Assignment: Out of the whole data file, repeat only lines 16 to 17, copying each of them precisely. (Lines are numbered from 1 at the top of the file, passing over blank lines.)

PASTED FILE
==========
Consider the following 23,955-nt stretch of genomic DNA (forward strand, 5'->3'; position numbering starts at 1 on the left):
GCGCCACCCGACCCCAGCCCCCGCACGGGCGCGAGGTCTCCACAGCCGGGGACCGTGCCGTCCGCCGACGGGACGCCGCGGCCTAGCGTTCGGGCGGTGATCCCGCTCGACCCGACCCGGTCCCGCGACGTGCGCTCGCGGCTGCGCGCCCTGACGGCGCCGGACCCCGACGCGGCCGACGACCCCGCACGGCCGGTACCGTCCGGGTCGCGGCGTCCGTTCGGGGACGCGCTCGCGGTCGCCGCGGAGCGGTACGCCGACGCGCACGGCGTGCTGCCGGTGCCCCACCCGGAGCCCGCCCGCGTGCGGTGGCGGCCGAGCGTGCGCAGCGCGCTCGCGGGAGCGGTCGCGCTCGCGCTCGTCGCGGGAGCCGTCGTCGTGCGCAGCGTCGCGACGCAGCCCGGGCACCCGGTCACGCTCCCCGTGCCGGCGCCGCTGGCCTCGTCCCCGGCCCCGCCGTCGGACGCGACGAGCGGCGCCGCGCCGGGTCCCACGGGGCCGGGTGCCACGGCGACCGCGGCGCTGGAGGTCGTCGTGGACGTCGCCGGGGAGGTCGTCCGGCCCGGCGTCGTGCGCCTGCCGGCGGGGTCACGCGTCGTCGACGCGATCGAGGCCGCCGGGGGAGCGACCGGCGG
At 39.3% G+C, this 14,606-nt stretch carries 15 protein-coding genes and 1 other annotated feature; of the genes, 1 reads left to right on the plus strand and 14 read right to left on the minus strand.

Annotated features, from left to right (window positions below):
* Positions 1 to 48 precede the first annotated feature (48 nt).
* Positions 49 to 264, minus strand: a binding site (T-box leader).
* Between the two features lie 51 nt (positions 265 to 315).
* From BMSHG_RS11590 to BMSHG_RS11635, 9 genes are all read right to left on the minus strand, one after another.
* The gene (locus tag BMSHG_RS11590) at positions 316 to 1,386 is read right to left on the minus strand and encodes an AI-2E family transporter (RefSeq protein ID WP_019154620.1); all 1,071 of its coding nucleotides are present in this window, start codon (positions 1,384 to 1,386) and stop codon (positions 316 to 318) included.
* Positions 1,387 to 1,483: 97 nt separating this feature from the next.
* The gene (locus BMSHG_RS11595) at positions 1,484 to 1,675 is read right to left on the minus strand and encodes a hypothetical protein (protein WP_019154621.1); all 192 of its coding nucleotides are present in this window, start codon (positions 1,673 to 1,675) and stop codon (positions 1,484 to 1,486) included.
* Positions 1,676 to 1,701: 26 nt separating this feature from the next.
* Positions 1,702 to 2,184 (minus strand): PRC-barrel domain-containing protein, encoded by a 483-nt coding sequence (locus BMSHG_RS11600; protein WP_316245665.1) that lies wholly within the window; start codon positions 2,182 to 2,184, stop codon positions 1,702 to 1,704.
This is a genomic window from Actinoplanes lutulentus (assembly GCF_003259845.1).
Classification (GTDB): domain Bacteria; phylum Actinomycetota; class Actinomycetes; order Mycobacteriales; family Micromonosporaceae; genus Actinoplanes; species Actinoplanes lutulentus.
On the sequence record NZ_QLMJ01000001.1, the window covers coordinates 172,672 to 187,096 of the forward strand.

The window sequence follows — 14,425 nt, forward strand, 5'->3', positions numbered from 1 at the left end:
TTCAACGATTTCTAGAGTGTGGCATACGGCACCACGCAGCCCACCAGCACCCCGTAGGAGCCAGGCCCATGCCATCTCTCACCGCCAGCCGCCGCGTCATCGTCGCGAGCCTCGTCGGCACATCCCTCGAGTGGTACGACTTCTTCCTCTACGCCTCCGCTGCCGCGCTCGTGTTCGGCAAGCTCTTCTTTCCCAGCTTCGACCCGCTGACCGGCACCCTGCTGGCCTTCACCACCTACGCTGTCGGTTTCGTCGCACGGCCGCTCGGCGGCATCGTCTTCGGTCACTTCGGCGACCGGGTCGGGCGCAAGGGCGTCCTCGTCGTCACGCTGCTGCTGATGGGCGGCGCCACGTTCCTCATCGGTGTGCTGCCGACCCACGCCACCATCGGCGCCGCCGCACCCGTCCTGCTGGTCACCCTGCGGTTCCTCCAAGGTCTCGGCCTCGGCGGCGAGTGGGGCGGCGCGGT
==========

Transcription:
On the sequence record NZ_QLMJ01000001.1, the window covers coordinates 172,672 to 187,096 of the forward strand.

The window sequence follows — 14,425 nt, forward strand, 5'->3', positions numbered from 1 at the left end: